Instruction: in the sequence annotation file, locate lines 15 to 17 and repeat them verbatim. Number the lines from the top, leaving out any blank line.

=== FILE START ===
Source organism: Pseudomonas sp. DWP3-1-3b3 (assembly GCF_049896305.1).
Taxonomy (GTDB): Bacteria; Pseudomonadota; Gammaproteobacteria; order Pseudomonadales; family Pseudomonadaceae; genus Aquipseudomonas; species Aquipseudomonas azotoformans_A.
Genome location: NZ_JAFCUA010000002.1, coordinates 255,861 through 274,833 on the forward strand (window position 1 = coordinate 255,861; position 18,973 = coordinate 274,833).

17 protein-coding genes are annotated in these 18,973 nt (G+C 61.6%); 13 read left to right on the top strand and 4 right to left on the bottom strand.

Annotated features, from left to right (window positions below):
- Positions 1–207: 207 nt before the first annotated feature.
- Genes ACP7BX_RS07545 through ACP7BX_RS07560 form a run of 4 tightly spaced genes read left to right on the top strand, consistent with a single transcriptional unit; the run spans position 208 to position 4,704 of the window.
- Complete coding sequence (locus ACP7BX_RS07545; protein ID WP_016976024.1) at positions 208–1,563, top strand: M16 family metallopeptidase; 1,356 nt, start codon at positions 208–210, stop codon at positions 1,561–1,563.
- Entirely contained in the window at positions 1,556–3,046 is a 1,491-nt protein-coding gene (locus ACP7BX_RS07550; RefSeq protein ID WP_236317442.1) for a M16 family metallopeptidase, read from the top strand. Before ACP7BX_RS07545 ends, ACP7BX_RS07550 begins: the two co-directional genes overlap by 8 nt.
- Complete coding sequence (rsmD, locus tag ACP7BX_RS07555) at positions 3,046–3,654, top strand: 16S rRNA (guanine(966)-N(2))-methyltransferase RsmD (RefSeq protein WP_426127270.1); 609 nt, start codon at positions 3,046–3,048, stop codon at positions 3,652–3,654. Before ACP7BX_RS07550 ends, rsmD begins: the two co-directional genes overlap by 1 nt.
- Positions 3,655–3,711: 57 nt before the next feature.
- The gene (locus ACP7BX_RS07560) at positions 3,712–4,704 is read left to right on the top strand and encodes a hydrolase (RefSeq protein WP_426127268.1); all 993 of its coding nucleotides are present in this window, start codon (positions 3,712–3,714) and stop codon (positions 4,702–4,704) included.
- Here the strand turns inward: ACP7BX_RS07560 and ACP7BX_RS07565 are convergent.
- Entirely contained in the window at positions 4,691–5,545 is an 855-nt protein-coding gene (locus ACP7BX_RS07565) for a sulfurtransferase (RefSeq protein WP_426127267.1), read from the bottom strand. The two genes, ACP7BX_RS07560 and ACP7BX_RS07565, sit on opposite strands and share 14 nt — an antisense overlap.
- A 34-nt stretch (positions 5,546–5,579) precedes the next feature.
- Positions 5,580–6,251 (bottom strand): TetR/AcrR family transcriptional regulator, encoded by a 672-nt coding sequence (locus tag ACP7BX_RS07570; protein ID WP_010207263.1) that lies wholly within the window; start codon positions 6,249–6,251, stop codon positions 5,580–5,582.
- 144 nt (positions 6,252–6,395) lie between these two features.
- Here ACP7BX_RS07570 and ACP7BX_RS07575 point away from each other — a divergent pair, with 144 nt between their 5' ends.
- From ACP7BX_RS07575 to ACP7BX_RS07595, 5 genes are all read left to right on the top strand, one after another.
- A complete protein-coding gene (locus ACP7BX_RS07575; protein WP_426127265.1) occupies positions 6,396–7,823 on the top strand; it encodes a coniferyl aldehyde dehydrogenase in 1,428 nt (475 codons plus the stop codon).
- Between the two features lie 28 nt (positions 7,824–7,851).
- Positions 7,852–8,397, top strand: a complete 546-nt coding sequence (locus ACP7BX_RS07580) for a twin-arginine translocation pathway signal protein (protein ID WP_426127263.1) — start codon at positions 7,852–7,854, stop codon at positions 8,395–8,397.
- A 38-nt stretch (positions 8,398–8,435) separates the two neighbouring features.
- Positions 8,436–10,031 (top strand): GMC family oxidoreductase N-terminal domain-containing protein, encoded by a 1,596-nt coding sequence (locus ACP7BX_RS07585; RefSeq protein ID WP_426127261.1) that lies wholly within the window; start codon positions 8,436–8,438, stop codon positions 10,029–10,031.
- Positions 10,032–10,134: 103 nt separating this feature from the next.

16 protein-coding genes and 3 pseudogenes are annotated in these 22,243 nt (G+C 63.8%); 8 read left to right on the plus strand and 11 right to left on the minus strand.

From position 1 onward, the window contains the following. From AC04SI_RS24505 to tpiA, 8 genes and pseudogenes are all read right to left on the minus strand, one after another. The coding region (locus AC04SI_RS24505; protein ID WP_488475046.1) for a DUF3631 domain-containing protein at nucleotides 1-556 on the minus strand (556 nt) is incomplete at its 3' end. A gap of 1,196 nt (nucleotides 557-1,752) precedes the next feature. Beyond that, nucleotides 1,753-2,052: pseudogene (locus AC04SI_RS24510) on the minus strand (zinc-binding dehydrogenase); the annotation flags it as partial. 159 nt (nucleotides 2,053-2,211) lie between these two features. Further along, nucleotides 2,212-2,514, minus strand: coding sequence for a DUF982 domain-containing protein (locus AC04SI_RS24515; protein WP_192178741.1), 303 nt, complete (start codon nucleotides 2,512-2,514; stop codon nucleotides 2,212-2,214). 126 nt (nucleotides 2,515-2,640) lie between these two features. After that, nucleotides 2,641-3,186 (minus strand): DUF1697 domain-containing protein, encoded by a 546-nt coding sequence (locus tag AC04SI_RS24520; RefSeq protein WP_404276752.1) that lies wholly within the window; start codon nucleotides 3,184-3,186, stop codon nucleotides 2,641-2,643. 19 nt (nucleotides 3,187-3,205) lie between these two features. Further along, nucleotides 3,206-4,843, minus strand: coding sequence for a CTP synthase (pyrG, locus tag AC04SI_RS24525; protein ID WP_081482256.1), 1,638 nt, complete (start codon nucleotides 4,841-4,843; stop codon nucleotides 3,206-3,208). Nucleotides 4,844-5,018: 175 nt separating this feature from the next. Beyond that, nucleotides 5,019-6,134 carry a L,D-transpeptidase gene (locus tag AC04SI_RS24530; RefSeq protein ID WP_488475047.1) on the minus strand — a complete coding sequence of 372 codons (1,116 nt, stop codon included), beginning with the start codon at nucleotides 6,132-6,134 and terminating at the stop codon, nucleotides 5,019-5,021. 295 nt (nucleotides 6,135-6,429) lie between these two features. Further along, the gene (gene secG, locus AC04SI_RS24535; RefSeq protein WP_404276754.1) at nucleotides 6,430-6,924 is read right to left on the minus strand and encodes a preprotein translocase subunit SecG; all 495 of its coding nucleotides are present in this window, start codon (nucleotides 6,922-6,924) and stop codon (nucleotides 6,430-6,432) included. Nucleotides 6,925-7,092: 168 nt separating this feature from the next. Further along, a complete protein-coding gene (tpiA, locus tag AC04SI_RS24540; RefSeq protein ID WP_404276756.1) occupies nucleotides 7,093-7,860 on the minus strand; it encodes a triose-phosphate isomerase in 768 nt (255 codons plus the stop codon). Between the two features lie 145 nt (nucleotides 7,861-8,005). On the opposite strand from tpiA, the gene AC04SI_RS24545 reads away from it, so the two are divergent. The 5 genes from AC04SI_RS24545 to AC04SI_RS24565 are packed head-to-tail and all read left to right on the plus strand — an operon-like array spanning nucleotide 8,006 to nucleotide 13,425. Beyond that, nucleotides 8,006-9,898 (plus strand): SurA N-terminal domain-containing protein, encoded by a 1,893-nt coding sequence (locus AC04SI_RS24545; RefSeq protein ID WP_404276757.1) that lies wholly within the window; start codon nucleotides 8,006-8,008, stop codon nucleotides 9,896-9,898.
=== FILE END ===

- A 34-nt stretch (positions 5,546–5,579) precedes the next feature.
- Positions 5,580–6,251 (bottom strand): TetR/AcrR family transcriptional regulator, encoded by a 672-nt coding sequence (locus tag ACP7BX_RS07570; protein ID WP_010207263.1) that lies wholly within the window; start codon positions 6,249–6,251, stop codon positions 5,580–5,582.
- 144 nt (positions 6,252–6,395) lie between these two features.